Are you a half ass? – stretch weakness of gluteal muscles contributing to heel, foot, shin, knee, hip pain
There is a growing body of evidence that many repetitive use injuries such as knee pain, shin pain, heel pain, and forefoot pain can be addressed by improving the strength of the gluteal muscles. The gluteal muscles consist of gluteus maximus, gluteus medius, gluteus minimus, piriformis, and smaller less recognized muscles are commonly called “bun muscles, booty, or ass muscles”.
Signs of weakness of the gluteal muscles that can be observed when walking or running include a leaning or listing of the trunk to the side, excessive movement of the pelvis, knees knocking, excessive inward rotation of the thigh/leg, and excessive pronation of the foot.
A frequent problem is to have gluteal muscles on one side of the body significantly weaker compared to the other side. If gluteal muscles on one side of the body are weaker, they will appear smaller and feel softer or less toned. Having one group of gluteal muscles that is weaker can be described as appearing “half assed”.
In the absence of a metabolic or neurological disease the question arises why gluteal muscles would be smaller and weaker on just one side of the body. There is a physiological phenomenon described as “stretch weakness” or muscle length associated weakness. Comparing a muscle of normal length against a muscle which is longer than normal length, the longer muscle cannot generate as much force when the muscle is a shortened position.
Metal springs on a screen door can be used an analogy. Each gluteal muscle is a metal spring, the same gauge of metal, same length, same number of coils, and same space between each coil. Over a period of time if the left gluteal spring is stretched too much the space between the coils will increase. This spring is not as strong when it comes to closing the screen door all of the way.
Habitual asymmetrical postures or positions which can result in gluteal muscles being overstretched and too long are many. The following are three common postures and which would chronically stretch the left gluteal muscles.
Figure 1: sitting with left leg medially rotated and crossing the mid-line of the body and the weight of the right leg is adding intensity to the chronic stretch of the left gluteal muscles.
Figure 2: Standing with majority of the weight on the left leg, the left leg medially rotated leading to chronic stretching of the left gluteal muscles.
Figure 3: Lying on the right side with left leg crossing the mid-line for several hours when sleeping leading to chronic stretching of the left gluteal muscles.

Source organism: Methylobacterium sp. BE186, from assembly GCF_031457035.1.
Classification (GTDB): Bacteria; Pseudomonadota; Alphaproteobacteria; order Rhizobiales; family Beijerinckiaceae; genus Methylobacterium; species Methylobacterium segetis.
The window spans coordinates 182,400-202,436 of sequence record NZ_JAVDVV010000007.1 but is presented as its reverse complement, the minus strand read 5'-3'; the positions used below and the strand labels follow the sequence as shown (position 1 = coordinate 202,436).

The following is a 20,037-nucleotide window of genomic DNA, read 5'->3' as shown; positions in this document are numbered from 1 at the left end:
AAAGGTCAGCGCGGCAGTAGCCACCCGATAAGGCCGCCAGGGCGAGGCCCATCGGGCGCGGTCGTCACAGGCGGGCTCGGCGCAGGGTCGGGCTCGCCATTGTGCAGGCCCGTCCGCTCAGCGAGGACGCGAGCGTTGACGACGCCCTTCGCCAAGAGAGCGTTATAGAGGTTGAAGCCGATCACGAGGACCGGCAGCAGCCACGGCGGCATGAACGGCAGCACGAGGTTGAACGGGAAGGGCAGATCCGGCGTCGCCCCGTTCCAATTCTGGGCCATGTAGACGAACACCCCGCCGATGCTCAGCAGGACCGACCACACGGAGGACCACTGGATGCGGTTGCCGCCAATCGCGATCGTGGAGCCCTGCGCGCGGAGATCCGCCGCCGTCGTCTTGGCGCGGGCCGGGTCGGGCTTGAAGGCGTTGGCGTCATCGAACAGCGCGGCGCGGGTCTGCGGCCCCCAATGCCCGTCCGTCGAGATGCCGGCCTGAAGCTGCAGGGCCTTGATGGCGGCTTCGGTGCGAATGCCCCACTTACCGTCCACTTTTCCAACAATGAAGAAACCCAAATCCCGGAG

Because of hand dominance individuals will likely do one posture more frequently than the other. For example young right handed mothers will likely carry their child on the left hip and rarely carry the child on the right hip.
There are two steps to correcting a muscle “stretch weakness” stop stretching the muscle and perform exercises to strengthen and stiffen the muscle. There are two steps to stopping the habitual asymmetrical postures, first recognize the posture and secondly don’t do it. The first step of recognizing the habitual asymmetrical posture is the tougher step, so ask for help. Ask significant others to point out to you that you are crossing your legs in a bad way. If hip stretching exercise is part of your normal exercise routine, stop doing stretching exercises for the hip.
A search of the internet can show a number of exercises designed to strengthen the gluteal muscles. The challenge is to identify exercises which focus on one side of the body. Symmetrical exercises like a squat will strength the strong short gluteal muscle and the long weak gluteal muscle. The effect is both the relatively strong and weak muscle group gets stronger, but the weaker group of muscles does not catch up to the strong group. The challenge is to modify the exercise to provide enough assistance to complete the range of motion. When the metal spring on a screen door is stretched out a little push or pull is needed to close the screen door all of the way. The final step is gait re-training to re-learn how to engage the gluteal muscle demonstrating stretch weakness to eliminate the previously observed listing of the trunk to the side, excessive movement of the pelvis, knees knocking, excessive inward rotation of the thigh/leg, and excessive pronation of the foot.
In you are a half ass and want to become a complete ass avoid or minimize habitual asymmetrical postures and positions which chronically stretch the gluteal muscles.
Damien Howell Physical Therapy – 804-647-9499 – Fax: 866-879-8591 At-Home, At Office, At Fitness Facility – I come to you, I do home visits Damien@damienhowellpt.com